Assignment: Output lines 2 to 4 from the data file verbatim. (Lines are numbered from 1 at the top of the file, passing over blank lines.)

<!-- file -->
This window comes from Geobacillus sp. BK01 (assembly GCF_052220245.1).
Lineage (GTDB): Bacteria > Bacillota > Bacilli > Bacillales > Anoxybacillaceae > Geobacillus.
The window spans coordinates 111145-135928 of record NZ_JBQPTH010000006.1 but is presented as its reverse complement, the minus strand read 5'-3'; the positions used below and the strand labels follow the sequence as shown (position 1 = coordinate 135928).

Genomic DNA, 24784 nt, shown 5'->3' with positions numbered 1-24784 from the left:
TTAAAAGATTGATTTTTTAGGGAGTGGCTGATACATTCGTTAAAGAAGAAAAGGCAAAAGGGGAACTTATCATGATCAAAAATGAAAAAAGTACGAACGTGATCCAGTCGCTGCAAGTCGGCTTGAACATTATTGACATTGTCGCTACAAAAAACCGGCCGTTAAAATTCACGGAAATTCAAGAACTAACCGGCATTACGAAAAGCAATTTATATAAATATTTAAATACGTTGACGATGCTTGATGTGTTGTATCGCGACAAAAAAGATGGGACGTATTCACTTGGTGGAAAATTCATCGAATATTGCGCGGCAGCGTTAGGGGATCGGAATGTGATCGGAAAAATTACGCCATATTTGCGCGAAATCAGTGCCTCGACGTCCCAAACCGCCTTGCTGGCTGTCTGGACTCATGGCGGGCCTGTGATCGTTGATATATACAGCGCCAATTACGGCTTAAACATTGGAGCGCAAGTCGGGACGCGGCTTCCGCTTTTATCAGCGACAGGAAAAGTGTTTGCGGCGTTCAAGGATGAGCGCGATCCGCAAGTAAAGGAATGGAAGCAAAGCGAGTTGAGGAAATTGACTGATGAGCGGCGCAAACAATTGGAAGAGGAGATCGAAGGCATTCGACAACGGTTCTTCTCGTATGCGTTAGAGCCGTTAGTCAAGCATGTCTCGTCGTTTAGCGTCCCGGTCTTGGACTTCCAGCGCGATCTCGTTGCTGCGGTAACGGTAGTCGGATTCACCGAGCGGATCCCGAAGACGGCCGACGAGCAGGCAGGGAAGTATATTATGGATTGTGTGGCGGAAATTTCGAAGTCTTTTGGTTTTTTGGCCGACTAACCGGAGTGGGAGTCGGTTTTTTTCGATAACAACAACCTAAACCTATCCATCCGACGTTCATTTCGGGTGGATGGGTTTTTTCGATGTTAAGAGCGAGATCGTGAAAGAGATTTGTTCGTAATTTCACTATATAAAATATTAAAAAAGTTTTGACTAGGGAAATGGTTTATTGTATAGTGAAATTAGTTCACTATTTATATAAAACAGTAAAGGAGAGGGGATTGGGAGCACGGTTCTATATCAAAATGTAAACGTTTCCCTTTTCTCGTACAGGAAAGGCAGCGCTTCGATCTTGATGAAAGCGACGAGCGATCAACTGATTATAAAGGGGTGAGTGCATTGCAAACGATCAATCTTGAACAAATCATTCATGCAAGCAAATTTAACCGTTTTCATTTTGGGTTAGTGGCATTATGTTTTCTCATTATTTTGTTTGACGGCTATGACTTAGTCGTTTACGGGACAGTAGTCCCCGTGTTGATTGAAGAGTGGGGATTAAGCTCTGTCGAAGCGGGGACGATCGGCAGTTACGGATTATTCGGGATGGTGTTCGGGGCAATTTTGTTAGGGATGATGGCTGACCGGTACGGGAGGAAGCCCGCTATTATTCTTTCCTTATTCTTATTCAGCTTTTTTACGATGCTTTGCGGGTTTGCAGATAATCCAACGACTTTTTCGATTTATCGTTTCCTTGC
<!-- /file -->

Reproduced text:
Lineage (GTDB): Bacteria > Bacillota > Bacilli > Bacillales > Anoxybacillaceae > Geobacillus.
The window spans coordinates 111145-135928 of record NZ_JBQPTH010000006.1 but is presented as its reverse complement, the minus strand read 5'-3'; the positions used below and the strand labels follow the sequence as shown (position 1 = coordinate 135928).

Genomic DNA, 24784 nt, shown 5'->3' with positions numbered 1-24784 from the left: